Re: In 2013, there are still programs with huge Unicode bugs :-(

From: Philippe Verdy <>
Date: Mon, 25 Mar 2013 16:22:44 +0100

2013/3/25 Jo dm <>:
>> And how many web forms forget to check the presence of a percent sign
>> and are executing SQL searches without cheking it using clauses
>> similar to "WHERE table.field LIKE :parameter" by binding directly the
>> submitted form value to the "parameter" variable placeholder, ignoring
>> the fact that the percent sign in the right operand of a LIKE is
>> parsed specially by the SQL engine ?
> Any magic character should be escaped when supplied as a prepared
> statement parameter, so the above scenario is unlikely to happen in
> any sane database engine.

Did you read ? Even if you bind a variable to the prepared statement,
the variable is not necessarily interpreted as plain-text (like in
clauses using comparators but as a SQL regular expression (iwht the
LIKE or NOT LIKE operators)...

But the most common preparation will be to use the plain-text
parameter and prepending/appending some other characers to create that
SQL regular expression. But many codes do not transform the passed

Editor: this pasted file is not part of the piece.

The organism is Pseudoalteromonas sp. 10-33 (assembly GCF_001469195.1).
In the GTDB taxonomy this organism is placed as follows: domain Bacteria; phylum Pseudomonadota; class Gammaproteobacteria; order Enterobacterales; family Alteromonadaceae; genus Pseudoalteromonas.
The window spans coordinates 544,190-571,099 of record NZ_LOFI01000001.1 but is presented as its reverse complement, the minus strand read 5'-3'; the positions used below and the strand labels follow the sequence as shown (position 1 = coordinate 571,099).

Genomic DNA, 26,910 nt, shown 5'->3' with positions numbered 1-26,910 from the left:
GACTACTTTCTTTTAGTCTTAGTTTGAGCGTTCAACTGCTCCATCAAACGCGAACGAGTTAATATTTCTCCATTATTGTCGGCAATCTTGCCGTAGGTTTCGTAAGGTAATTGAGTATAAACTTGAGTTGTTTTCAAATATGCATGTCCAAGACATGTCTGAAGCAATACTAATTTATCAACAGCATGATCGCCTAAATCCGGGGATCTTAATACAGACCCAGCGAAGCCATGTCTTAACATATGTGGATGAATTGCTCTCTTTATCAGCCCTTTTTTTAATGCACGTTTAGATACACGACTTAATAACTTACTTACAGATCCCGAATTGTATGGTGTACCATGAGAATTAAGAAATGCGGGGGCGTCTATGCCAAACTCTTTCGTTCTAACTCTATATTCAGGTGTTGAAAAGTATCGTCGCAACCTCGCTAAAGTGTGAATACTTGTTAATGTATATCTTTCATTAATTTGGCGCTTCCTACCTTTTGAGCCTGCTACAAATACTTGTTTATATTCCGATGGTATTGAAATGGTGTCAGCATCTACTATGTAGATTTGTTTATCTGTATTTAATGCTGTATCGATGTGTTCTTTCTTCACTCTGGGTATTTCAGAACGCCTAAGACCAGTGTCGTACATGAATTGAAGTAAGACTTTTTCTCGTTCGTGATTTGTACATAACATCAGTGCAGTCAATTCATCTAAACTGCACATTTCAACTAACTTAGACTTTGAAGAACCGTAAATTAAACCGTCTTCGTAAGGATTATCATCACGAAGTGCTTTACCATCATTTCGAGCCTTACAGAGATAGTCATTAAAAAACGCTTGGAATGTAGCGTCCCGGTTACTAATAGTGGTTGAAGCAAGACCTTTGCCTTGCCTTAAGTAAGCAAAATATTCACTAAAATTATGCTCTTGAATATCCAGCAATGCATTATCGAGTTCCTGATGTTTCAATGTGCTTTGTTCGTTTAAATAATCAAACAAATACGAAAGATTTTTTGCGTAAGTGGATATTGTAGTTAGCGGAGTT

parameter before making such prepending/appending when creating the
effective bound parameter of a LIKE/NOT LIKE clause. The characters
which could make problems are the percent sign (%), the asterisk (*)
and sometimes as well the escaping backslash. Some SQL engines will
support more advaned regular expressions.

If the web request must be interpreted only as litteral, converting it
to a syntax sompatible with the SQL regular expression which will not
trigger the special semantics in expressions is still something to
not forget, otherwise you could expose in the reult of the request
more data than what the user is supposed to be allowed to look at.

In addition, it also happens that the operand of the LIKE/NOT LIKE
operation is not a bound parameter and not even a web request
parameter but the value of a table column : this column may also store
litteral plain text containing these special characters.

In other words, a "sane" prepared statement does not solve everything
(on any "sane" SQL engine)...

Generally it is often better to avoid the LIKE/NOT LIKE operations and
use an operations such as CONTAINS, IN... which do not require the
special SQL regular expression semantics on its textual operands.
Received on Mon Mar 25 2013 - 10:25:25 CDT

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